Better Bridges 2012 Bridge Inventory
Better Roads Staff
However, Adam Matteo, assistant bridge engineer with the Virginia Department of Transportation, says the new bill actually “hurts” his agency. “There are not ‘BR’(bridge replacement)funds, and therefore no requirement to fund bridges,” Matteo says.
Nick J. Altobelli, P.E., director of structures state bridge engineer with the Mississippi Department of Transportation, thinks MAP-21 is less restrictive on applying funds, but there are “too many needs pulling from the same source.” Gregory R. Perfetti, P.E., state structures management engineer with the North Carolina Department of Transportation, says with MAP-21, “it appears that there will be increased flexibility in [the] use of available funds.” David Fish, P.E., managing engineer with the Rhode Island Department of Transportation, says it may help “by drawing attention to SD bridges.”
Steve Anderson with the Nebraska Department of Roads Bridge Division, points out that while the legislation “improves the stability of funds,” the new requirements “will again syphon off money needed for construction. We always have more need than funds.”
David E. Powelson, P.E., chief, existing bridge section, New Hampshire Department of Transportation, says that MAP-21 “provides more consistent funding that continuing resolutions, allowing better long-term planning.” But, he says, it’s important to note that the nation still needs a major overhaul when it comes to “sufficient revenue and funding to support full infrastructure reconstruction and investment.” What makes this even more difficult, Powelson, says is that “the traveling public does not fully understanding nor choose to fund the work required to address bridge deficiencies.”
Harvey L. Coffman, P.E., bridge preservation engineer with the Washington Department of Transportation Bridge Preservation Office, simply says MAP-21 will make “no difference.” He also notes that “more resources, [a] priority to maintain [and] preserve infrastructure” are needed in the system of planning and maintaining bridge as in the United States at the federal, state and local level.”
Eric J. Christie, assistant state maintenance engineer – bridges, Alabama Department of Transportation, agrees with Coffman, noting that MAP-21 “will not make a difference” with his agency’s ability to repair bridges. John D. Clark, state bridge maintenance and repair engineer with the Florida Department of Transportation, says “No, No” when commenting on if MAP-21 will make any difference with his agency’s ability to repair bridges.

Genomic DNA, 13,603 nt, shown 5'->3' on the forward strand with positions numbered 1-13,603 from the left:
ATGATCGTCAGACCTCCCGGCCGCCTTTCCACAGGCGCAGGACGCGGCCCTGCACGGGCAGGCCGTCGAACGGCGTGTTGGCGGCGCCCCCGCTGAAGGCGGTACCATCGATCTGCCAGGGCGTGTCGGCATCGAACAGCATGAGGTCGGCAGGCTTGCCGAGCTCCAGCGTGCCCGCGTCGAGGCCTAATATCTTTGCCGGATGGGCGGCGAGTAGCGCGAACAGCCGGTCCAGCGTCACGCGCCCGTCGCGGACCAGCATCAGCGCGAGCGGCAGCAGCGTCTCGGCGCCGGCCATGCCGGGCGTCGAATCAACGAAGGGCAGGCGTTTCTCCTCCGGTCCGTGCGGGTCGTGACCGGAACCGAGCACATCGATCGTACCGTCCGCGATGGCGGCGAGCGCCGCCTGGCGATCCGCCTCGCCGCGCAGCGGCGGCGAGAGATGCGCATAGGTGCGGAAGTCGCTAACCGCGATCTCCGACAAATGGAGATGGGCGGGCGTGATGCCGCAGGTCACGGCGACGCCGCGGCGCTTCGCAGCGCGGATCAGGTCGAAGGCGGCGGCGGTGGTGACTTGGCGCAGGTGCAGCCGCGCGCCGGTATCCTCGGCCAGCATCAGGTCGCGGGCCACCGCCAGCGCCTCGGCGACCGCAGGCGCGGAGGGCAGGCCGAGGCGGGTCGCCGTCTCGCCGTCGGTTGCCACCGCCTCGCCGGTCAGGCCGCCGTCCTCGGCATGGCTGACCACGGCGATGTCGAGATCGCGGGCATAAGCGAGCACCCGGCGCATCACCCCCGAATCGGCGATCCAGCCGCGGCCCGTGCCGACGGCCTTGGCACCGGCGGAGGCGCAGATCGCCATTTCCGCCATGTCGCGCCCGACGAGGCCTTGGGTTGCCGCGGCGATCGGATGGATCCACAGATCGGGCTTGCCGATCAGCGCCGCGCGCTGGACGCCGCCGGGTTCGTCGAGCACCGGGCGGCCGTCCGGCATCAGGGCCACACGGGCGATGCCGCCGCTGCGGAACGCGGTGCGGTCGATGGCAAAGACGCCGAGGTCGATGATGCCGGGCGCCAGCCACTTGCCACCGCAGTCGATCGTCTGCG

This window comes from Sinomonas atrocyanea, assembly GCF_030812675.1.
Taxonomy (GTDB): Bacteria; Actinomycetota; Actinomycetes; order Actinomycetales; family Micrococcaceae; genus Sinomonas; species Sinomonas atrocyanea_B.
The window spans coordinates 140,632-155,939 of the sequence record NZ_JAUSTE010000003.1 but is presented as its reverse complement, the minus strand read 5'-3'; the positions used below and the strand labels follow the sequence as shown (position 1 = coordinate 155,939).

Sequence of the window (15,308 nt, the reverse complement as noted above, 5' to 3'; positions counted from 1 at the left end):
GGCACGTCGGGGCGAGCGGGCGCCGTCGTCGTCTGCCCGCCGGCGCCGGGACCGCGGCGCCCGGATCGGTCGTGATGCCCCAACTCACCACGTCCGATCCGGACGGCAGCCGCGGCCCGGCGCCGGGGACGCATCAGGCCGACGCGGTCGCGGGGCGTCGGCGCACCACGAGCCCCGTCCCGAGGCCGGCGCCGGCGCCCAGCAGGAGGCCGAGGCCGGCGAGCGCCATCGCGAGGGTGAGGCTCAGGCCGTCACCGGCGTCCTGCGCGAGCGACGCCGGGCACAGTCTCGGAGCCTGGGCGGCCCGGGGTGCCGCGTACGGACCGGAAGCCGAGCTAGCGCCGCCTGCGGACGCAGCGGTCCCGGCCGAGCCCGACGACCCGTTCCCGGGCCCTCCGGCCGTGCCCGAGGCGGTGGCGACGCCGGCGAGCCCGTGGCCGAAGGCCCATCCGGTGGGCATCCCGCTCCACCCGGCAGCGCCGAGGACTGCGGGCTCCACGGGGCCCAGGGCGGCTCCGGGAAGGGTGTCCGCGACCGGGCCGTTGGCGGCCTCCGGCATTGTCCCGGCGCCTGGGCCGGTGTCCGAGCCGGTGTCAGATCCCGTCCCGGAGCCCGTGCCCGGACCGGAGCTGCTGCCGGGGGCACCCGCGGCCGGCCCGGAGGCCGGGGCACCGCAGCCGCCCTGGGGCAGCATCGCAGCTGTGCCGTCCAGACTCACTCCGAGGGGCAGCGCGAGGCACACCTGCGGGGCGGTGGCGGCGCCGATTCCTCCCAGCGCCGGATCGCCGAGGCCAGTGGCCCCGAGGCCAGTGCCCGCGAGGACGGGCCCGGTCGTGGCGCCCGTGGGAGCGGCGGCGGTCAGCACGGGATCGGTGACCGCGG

The New Mexico Department of Transportation is still up in the air as to whether the short-term highway bill will have any impact on the agency. “We are not sure at this time,” Jeff C. Vigil, P.E., state bridge management engineer for the New Mexico DOT Bridge Maintenance Unit, said when he answered the Better Roads 2012 Bridge Inventory survey in late September/early October. “It will depend on how funding is prioritized.” Vigil also acknowledges that insufficient funding will restrict important work in the coming year to “a major extent.” He also notes that “larger and more consistent funding levels” are needed” for the system of planning and maintain bridges in the United States at the federal, state and local levels.
State DOT Wish Lists
“If you could change any aspect of your department to improve your bridges, what would it be?”
Georgia: “Georgia’s on-system bridges basically are in good condition, but aging. Long-term sustainable funding that would allow a more robust and expansive rehabilitation and replacement program would be welcome.” — Ben Rabun, P.E., state bridge maintenance engineer, Georgia Department of Transportation
Kansas: “Bridge management for long-term maintenance – realizing the value of preservation actions.”
— Calvin Reed, P.E., Kansas Department of Transportation, bridge management engineer
Kentucky: “Allocate more resources dedicated to preventive maintenance on bridges. Design and construct maintenance-friendly bridges. It costs less to keep up with the needed maintenance than it does to wait untl the bridge becomes deficient and then spend funds.” — David Steele, branch manager, Kentucky Transportation Cabinet, Division of Maintenance
Minnesota: “A sustainable funding source for bridge preservation, rehabilitation and replacement programs.” — Thomas Martin, bridge data management, Minnesota Department of Transportation Bridge Office M S 610
Missouri: “More funding. The lack of funding is a problem for all aspects of our transportation system within our state.” — David Koenig, P.E., bridge structural service engineer, Missouri Department of Transportation
New Jersey: “Need to expand on [a] preventive maintenance program. Many bridge issues [are] due to deck joints drainage systems [and] salt intrusion.” — Eli D. Lambert, P.E., New Jersey Department of Transportation
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